Valhalla Cinema

166D Glebe Point Road,
Sydney, NSW 2037

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Additional Info

Architects: Clifford M. Chard, Lewis Kaberry

Firms: Kaberry & Chard

Functions: Office Space, Retail

Styles: Art Deco

Previous Names: Astor Cinema, Filmor Red Star Cinema, New Arts Cinema, Curzon Cinema

Nearby Theaters

Valhalla Cinema 2 former balcony

Located in the Sydney inner-city district of Glebe, the Astor Cinema opened 1st December 1937 with a total seating capacity of 992; 722 in the stalls and 270 in the circle. It was designed in a simple Art Deco style by the noted cinema architectural firm Kaberry & Chard. The name of the cinema ‘Astor’ is mounted on a stone panel at the side of the cinema entrance. The square proscenium originally had concealed lighting in its surround and there is a decorative plaster feature in the centre of the ceiling. The side-walls in the circle have circular mouldings, which contain lighting. Throughout its life, it was independently operated.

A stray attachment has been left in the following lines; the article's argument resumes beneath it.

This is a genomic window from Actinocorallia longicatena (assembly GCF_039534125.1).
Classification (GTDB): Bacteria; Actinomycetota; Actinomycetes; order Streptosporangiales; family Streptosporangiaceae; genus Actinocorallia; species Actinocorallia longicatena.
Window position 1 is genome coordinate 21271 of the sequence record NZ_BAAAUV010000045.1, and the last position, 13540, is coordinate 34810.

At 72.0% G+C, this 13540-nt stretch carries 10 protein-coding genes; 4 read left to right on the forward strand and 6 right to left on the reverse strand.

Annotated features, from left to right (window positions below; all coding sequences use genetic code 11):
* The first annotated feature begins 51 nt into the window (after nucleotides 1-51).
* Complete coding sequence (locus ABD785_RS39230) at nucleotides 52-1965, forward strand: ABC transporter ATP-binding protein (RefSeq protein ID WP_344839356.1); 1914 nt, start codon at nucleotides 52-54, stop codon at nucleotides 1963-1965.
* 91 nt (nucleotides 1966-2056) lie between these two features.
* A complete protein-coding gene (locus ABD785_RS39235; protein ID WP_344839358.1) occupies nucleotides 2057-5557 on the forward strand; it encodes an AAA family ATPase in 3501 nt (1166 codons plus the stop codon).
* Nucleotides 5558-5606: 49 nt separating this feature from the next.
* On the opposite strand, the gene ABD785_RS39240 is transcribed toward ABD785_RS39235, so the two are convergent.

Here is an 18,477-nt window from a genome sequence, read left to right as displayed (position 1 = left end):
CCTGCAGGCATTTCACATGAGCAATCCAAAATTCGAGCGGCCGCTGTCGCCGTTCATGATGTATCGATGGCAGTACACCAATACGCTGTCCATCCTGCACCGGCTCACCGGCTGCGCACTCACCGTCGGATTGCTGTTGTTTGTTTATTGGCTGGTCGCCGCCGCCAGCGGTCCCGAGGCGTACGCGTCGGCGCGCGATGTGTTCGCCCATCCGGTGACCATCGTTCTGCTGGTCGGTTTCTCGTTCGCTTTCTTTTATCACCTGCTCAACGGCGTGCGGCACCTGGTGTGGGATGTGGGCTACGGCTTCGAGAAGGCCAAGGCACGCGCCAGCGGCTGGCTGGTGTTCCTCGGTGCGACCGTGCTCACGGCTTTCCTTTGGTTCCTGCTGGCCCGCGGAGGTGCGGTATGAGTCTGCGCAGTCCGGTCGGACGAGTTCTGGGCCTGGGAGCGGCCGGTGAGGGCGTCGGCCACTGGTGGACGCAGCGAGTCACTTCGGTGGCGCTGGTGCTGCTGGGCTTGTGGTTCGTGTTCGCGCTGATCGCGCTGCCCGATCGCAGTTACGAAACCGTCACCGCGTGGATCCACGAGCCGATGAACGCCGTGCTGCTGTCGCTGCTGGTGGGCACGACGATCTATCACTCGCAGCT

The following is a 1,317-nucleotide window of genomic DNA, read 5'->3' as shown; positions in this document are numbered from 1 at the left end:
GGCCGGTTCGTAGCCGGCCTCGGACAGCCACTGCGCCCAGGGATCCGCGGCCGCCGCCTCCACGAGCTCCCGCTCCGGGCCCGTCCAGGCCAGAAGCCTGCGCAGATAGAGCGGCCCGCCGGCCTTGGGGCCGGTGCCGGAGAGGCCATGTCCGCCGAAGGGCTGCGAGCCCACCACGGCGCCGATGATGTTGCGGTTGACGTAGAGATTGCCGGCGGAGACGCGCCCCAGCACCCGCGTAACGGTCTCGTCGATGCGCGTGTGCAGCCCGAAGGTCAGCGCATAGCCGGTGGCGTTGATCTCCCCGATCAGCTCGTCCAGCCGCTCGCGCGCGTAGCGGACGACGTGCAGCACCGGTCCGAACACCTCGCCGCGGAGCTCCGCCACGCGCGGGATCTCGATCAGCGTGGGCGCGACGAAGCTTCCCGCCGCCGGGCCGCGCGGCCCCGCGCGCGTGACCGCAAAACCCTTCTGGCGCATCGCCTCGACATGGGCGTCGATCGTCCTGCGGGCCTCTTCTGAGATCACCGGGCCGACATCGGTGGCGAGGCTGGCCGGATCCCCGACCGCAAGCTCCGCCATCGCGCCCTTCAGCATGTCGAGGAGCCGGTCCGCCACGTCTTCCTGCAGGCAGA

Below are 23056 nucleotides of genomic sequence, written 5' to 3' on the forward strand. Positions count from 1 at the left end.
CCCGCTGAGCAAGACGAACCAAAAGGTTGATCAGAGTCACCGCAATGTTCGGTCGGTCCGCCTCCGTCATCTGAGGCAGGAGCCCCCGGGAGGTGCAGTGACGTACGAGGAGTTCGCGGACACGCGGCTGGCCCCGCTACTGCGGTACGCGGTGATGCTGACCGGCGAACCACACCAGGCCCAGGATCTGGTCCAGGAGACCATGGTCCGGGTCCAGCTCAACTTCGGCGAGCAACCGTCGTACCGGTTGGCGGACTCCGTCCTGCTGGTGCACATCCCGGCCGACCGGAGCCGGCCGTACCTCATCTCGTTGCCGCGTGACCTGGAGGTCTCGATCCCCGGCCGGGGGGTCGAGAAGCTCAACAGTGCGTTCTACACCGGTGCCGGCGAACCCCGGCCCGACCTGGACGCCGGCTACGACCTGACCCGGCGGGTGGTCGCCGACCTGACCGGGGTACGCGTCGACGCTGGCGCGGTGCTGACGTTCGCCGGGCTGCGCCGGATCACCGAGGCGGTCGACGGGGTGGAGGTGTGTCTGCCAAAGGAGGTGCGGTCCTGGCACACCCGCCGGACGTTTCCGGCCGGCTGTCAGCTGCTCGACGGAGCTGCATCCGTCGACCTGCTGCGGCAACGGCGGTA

Due to the impact of television, it was closed in November 1959 and became a storage facility for theatre equipment. The Astor Cinema re-opened in 1968 as a second-run cinema. In 1970, it was re-named Filmor Red Star Cinema, screening cult films and experimental films. New owners came in 1971 and it was re-named New Arts Cinema. Alterations were made to the stage and live performances began as well as film. In 1973, a stage production of “Rock Horror Show” ran here for three years. This was followed by “Oh Calcutta” but the show was banned and for several nights, performances went ahead, and then police came and arrested the performers, much to the delight of the management who gained a great deal of publicity. On June 18th 1976 a production of the Los Angeles based, all male drag show show, “Cycle Sluts” began a successful run.